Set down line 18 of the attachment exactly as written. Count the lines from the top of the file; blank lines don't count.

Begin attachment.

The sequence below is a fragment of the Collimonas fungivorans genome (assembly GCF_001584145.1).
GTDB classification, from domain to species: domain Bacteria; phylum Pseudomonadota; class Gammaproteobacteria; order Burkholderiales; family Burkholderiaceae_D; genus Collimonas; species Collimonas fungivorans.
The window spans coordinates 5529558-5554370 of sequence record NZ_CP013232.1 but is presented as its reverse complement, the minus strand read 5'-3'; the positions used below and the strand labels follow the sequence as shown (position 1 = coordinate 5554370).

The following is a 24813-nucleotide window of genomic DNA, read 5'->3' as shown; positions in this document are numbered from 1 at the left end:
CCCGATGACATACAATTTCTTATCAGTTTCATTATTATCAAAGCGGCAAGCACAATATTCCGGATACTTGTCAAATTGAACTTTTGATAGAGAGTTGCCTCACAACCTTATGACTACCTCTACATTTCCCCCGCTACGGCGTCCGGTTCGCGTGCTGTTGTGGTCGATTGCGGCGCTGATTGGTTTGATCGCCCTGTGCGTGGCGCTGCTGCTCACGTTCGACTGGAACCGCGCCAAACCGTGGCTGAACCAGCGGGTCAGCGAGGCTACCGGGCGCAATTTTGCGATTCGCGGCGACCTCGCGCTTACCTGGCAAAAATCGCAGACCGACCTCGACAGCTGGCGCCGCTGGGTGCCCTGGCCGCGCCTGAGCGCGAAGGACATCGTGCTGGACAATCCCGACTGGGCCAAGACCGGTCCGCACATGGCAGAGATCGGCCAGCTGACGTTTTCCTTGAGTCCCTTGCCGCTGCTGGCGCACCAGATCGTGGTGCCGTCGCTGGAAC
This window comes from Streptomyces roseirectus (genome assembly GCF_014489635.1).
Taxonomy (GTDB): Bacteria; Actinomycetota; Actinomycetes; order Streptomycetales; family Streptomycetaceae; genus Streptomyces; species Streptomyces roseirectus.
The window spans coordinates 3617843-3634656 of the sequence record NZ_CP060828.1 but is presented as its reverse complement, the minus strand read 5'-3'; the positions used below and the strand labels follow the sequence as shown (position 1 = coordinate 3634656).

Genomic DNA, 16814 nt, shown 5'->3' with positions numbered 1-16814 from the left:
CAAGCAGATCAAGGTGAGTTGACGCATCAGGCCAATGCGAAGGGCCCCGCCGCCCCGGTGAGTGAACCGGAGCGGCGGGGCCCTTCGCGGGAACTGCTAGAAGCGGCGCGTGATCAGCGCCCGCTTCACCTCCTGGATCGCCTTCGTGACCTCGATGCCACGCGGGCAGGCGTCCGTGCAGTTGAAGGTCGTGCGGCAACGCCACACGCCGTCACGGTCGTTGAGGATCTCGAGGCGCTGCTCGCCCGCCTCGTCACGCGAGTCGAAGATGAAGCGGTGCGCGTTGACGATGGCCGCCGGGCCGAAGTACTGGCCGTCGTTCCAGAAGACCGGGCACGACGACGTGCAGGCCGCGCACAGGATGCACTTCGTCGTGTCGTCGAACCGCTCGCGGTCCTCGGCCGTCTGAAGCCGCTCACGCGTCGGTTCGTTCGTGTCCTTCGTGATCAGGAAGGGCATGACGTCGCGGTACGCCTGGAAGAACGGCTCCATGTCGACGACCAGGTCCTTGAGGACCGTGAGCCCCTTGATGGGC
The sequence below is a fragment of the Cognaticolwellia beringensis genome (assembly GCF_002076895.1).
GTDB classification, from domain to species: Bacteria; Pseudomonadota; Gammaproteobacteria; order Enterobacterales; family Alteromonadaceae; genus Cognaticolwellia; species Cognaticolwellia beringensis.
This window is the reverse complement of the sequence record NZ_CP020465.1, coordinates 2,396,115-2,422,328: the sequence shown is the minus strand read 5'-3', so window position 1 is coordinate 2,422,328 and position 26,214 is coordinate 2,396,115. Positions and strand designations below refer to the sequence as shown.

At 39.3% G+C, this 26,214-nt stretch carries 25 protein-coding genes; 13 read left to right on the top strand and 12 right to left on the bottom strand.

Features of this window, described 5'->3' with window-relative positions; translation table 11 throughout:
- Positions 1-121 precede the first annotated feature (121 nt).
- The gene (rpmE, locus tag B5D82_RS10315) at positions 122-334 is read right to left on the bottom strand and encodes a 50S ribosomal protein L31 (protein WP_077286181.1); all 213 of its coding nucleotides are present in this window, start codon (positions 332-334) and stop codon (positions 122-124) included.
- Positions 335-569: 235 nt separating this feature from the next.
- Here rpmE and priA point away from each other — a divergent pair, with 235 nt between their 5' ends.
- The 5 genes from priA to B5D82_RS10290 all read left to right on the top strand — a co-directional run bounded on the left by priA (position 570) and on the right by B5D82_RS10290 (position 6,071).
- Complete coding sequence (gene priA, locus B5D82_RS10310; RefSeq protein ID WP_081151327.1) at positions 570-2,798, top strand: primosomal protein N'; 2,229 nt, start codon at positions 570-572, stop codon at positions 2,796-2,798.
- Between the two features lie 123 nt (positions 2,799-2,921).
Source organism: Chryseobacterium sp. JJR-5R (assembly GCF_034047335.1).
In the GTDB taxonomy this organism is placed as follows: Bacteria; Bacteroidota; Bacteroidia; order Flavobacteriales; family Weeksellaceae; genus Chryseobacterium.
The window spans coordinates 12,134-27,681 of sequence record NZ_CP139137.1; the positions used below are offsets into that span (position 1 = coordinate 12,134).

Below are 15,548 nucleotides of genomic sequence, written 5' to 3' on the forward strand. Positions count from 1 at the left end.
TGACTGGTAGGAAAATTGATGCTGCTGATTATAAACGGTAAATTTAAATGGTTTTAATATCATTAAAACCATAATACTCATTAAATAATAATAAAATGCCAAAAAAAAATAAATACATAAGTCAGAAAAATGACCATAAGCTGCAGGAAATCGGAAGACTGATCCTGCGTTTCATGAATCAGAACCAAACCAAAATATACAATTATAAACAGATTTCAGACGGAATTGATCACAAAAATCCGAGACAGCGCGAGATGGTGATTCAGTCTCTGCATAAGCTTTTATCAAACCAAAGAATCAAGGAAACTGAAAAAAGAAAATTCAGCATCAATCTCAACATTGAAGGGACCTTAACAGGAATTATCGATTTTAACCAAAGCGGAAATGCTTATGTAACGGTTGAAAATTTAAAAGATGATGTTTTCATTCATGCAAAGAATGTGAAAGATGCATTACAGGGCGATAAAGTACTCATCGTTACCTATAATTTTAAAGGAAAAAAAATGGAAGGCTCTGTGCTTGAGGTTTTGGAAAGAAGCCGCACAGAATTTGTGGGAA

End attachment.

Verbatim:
- Positions 335-569: 235 nt separating this feature from the next.